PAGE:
New political force: Need of the hour in Sri Lanka

There is an important hurdle to overcome. In a future general election, people have to choose from the politicians who are nominated by their parties

by J.M. Joseph Jeyaseelan, CMF

( November 20, 2018, Colombo, Sri Lanka Guardian) As a response to the crisis that Sri Lanka is in, and after witnessing the ugly incidents inside the parliament perpetrated by and involving the elected lawmakers, the following thesis is put forward by some: next time let us send people with some educational qualifications to the parliament to represent us and make laws for our country. There is news that about 100 of the members of the current parliament do not have O/L qualifications.

Certainly, one's education shapes one's thinking and behaviors. But that is not everything! The above numbers still show that the majority of those in the parliament have some educational qualifications. The real problem does not lie in the educational background of the MPs as much as it does elsewhere. With due respect to those who conduct themselves in a civilized manner inside the chambers of the legislature, I must say that even some educated MPs are conducting themselves in unbecoming and unruly ways. Take for example the case of Mrs. Sudharshani Fernandopulle who is a medical doctor and who had been a deputy minister of higher education. She was found among those MPs who were desecrating the chair of the Speaker.

We have a professor of law (G.L. Peiris) who bends legal theories according to where his political future lies. Our understanding of "unbecoming conduct" does not have to be limited to throwing chairs, pulling microphones, throwing chili powder-mixed water, carrying a fork, showing one's undergarments or slapping a policeman on duty and in uniform. Furthermore, those sitting and watching the saga cannot be absolved as people with restraint or as honest political species. Some were aware that the cameras were on; some had given their consent to the violent conduct covertly; and some would have chosen to enjoy the unfolding thrilling scenario instead of getting involved.

In my opinion, electing to the legislature people with PhD, Mater's, or Bachelor's degrees will solve issues related to our present parliamentary culture to some extent. However, it cannot be the final solution. Also look at the way some intellectuals interpret the current crisis and put forward various arguments at times defending things that a rational mind cannot defend or endorse. They have educational degrees but not social or political intelligence. And as a population our literacy rate is one of the highest rates in the world. But how is it that we are unable to make good decisions affecting our country? Therefore, educational background is not the main problem, I posit.

There is an important hurdle to overcome. In a future general election, people have to choose from the politicians who are nominated by their parties. And for sure, almost all of them in the current parliament will get the nomination through their respective political parties. If nomination is denied based on some criminal records, which is very unlikely, they may still find a way to contest the election. Because if they are popular among the masses for doing something for their electorates (like Mahindananda Aluthgamage or Palitha Thevaraperuma), there are parties which are ready to get them in no matter what their moral records are. Or else it can so happen that those who are sent home by the people can still be absorbed into the parliament through the national list as it happened in the case of S.B. Dissanayake who is a prime mover in the recent unpleasant political developments. In the recent past the national list provision which has the noble intention of getting into the parliament persons of eminence without having to contest the election has been misused to absorb those who have lost the election. This is none other than a slap on the face of the verdict of the people. Therefore, even if we want to send people with good moral background, educational qualification, those who lead value-based lives, those whom we think may not plunder public money and resources, our choices are very much limited. One can argue that if that happens we can refrain from voting. That cannot be the solution either.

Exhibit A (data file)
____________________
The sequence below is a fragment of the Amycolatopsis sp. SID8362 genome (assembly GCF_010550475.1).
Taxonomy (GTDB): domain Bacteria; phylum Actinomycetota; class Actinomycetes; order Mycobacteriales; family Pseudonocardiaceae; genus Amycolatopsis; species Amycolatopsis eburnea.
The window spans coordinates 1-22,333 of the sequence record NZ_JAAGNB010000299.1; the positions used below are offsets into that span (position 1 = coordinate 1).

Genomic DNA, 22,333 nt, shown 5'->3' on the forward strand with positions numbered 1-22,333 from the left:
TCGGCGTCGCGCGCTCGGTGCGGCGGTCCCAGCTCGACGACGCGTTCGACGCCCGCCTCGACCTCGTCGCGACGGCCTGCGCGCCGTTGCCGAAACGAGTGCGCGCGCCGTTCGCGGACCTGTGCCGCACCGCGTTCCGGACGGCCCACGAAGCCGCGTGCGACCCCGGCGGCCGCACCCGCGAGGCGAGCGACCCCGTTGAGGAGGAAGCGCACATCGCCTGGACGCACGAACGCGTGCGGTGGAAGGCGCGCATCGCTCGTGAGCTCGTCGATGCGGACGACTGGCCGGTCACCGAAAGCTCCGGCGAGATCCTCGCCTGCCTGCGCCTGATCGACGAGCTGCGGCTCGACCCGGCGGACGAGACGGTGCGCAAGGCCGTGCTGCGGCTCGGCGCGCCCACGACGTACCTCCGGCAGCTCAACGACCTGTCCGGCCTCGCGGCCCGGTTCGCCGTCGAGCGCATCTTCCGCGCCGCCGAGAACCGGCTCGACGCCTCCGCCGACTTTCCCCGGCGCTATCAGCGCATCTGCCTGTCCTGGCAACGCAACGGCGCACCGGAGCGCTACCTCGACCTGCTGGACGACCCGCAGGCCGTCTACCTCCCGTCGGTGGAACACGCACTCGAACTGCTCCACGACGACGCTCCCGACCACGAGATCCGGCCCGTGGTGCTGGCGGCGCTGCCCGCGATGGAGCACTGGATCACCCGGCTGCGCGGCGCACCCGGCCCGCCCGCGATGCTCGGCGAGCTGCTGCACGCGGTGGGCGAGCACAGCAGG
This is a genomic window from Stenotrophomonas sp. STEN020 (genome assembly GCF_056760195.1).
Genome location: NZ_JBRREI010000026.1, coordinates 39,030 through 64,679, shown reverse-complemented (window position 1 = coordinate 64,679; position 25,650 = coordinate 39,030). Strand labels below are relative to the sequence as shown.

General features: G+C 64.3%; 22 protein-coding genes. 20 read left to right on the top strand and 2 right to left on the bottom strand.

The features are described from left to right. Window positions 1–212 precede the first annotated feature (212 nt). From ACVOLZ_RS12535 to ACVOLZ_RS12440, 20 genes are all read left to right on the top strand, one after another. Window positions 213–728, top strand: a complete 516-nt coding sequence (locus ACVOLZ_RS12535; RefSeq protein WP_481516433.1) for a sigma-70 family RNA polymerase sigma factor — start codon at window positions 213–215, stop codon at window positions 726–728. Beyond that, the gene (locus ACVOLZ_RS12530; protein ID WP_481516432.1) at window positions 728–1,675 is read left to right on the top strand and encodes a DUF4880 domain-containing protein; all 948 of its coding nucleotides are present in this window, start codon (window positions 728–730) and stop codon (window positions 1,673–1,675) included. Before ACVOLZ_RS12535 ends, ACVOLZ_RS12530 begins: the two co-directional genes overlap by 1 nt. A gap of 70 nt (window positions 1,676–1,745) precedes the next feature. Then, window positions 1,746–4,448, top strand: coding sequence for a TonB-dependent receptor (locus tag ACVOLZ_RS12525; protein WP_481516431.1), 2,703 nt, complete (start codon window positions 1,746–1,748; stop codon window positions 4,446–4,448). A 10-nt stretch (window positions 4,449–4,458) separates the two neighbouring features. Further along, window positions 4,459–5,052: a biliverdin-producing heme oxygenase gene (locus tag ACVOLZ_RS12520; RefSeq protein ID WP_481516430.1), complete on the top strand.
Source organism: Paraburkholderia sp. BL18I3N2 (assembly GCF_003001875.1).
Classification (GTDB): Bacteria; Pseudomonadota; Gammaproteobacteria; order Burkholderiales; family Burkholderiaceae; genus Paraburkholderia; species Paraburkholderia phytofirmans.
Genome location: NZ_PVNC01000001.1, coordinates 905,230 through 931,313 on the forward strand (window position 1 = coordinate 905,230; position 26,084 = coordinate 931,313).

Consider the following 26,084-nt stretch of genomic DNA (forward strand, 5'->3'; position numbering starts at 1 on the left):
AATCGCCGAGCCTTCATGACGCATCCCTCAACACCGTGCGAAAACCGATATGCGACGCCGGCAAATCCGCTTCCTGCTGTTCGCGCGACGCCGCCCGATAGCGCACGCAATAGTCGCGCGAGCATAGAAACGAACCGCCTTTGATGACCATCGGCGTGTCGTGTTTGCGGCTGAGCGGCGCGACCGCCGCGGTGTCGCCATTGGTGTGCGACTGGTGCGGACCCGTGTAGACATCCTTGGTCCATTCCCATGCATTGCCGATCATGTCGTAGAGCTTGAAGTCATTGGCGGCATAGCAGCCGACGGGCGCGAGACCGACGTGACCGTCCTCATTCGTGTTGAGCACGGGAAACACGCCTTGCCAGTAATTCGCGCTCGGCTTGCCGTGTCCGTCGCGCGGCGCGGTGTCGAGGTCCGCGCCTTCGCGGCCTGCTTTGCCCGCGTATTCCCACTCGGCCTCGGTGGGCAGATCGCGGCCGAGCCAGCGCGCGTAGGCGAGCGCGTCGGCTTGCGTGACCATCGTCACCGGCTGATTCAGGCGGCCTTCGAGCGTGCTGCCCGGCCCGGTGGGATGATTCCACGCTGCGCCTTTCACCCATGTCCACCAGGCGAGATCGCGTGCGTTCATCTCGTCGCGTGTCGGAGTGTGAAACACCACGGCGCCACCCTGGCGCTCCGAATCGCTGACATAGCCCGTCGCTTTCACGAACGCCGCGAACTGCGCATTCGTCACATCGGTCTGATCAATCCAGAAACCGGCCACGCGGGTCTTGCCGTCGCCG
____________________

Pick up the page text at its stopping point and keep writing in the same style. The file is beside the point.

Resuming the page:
Therefore, the need of the hour is the formation of a large political force with a new political imagination. At the same time it has to be a force that can incite the political imagination of those who don't have it. It has to be a force that will tap into the political imagination of those who already have it but have no forum to express it.

This may be the time for a cross section of eminent persons to come together and form a new political force which can become a formidable challenge to the main political parties in future elections. The main job of this political force initially has to be doing grassroots-level education of the masses about the need to change the political culture and dynamics of our country and how we must be responsible voters. This political force if it morphs into a political party may not win elections straightaway. But it will have created an impact that will force the current mainstream political parties to think in alternative ways.

There are persons or groups who are acting this way independently and in ad hoc ways. The real and timely need is about the formal formation and organization of these persons and groups into a formidable political force.

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